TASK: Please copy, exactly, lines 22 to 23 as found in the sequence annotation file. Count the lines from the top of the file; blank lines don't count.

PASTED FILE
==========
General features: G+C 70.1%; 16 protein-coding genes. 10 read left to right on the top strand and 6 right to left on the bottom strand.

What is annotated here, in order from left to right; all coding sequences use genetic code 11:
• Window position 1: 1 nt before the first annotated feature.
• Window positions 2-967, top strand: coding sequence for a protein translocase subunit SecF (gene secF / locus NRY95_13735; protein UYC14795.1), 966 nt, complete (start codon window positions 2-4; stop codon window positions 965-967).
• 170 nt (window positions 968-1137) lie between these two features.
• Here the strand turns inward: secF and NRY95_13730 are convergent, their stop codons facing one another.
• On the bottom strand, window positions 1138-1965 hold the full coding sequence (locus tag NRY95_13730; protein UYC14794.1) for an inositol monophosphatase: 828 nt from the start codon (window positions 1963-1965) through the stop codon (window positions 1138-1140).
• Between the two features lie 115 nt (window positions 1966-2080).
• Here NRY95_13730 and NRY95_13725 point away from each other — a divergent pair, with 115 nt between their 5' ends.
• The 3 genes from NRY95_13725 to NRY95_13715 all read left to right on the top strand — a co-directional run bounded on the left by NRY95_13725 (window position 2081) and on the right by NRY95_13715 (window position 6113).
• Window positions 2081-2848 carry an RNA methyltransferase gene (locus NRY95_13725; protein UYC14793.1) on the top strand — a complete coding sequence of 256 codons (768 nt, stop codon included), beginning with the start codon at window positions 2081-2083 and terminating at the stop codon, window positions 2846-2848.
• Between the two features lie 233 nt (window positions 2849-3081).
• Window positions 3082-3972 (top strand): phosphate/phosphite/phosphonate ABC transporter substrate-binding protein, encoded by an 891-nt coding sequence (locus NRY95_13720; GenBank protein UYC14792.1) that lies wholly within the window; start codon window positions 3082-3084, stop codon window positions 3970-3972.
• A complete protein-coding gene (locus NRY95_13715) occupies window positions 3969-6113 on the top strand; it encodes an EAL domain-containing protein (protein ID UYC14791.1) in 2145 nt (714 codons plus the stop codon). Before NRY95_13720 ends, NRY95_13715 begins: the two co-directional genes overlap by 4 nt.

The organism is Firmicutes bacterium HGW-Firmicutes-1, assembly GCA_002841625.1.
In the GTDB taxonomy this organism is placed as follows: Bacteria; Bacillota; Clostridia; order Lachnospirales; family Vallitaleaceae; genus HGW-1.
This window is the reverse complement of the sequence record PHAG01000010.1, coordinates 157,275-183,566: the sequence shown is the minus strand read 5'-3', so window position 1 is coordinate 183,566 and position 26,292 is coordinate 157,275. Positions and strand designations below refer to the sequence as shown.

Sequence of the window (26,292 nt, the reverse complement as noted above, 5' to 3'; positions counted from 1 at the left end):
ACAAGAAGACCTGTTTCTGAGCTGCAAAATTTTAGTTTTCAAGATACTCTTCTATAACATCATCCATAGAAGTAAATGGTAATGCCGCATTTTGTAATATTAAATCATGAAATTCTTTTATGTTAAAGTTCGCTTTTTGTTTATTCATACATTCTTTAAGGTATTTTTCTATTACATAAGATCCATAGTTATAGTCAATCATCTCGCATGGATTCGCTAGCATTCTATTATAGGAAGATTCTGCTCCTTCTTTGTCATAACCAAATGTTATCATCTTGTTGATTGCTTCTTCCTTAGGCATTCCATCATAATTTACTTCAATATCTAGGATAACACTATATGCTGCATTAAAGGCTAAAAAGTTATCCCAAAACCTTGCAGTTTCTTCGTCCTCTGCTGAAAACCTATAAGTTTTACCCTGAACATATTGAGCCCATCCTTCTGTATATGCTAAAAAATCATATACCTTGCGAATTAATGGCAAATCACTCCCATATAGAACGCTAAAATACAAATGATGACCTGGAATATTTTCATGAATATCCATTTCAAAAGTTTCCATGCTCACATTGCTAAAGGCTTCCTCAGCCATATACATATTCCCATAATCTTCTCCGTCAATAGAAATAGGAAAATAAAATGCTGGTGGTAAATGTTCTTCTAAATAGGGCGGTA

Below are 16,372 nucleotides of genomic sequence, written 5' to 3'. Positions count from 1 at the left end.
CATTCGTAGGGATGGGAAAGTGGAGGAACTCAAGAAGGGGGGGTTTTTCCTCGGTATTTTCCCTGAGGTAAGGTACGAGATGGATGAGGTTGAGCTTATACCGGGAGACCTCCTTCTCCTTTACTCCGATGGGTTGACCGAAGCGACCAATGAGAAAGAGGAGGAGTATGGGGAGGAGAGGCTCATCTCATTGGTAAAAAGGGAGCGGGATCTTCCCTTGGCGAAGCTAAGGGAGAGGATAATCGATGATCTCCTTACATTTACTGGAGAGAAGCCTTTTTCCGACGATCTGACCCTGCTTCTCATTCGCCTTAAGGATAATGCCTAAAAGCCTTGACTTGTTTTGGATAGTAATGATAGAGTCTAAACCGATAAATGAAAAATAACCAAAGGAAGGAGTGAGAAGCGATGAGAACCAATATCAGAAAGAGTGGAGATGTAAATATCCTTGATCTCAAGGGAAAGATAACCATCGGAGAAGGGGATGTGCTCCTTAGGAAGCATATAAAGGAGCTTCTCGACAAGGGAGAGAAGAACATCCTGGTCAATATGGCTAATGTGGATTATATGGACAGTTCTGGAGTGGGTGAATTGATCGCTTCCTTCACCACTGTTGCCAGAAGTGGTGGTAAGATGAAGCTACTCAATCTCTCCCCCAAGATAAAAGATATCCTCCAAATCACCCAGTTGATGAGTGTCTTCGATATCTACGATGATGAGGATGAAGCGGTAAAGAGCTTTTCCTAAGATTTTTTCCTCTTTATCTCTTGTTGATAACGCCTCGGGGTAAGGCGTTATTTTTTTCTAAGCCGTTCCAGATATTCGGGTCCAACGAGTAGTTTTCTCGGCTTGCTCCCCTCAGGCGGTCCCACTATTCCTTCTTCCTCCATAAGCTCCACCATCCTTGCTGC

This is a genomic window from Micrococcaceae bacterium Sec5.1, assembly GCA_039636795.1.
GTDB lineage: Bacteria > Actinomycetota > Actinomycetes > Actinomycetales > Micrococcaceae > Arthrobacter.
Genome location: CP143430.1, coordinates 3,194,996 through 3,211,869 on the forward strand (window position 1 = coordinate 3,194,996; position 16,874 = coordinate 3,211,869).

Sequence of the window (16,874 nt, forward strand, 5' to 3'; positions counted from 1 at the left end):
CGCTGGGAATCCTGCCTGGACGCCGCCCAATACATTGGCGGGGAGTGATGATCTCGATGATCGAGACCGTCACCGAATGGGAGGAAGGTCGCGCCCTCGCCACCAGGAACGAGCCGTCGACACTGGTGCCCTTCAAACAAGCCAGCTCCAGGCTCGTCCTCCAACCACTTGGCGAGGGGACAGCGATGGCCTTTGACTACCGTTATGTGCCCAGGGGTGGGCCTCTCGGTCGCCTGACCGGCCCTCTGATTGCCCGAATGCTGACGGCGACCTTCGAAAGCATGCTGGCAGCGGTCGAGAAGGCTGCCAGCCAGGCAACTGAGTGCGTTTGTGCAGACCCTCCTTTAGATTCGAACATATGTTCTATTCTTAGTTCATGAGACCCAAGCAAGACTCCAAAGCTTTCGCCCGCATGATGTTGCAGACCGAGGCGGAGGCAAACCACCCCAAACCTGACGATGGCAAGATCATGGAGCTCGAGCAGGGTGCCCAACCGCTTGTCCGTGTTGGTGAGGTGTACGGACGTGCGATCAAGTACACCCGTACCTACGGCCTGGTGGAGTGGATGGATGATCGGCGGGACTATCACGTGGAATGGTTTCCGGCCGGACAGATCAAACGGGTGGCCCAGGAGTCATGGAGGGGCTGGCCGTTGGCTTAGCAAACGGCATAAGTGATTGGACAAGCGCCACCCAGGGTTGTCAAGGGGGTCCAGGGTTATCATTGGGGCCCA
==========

This is a genomic window from Micrococcaceae bacterium Sec5.1, assembly GCA_039636795.1.
GTDB lineage: Bacteria > Actinomycetota > Actinomycetes > Actinomycetales > Micrococcaceae > Arthrobacter.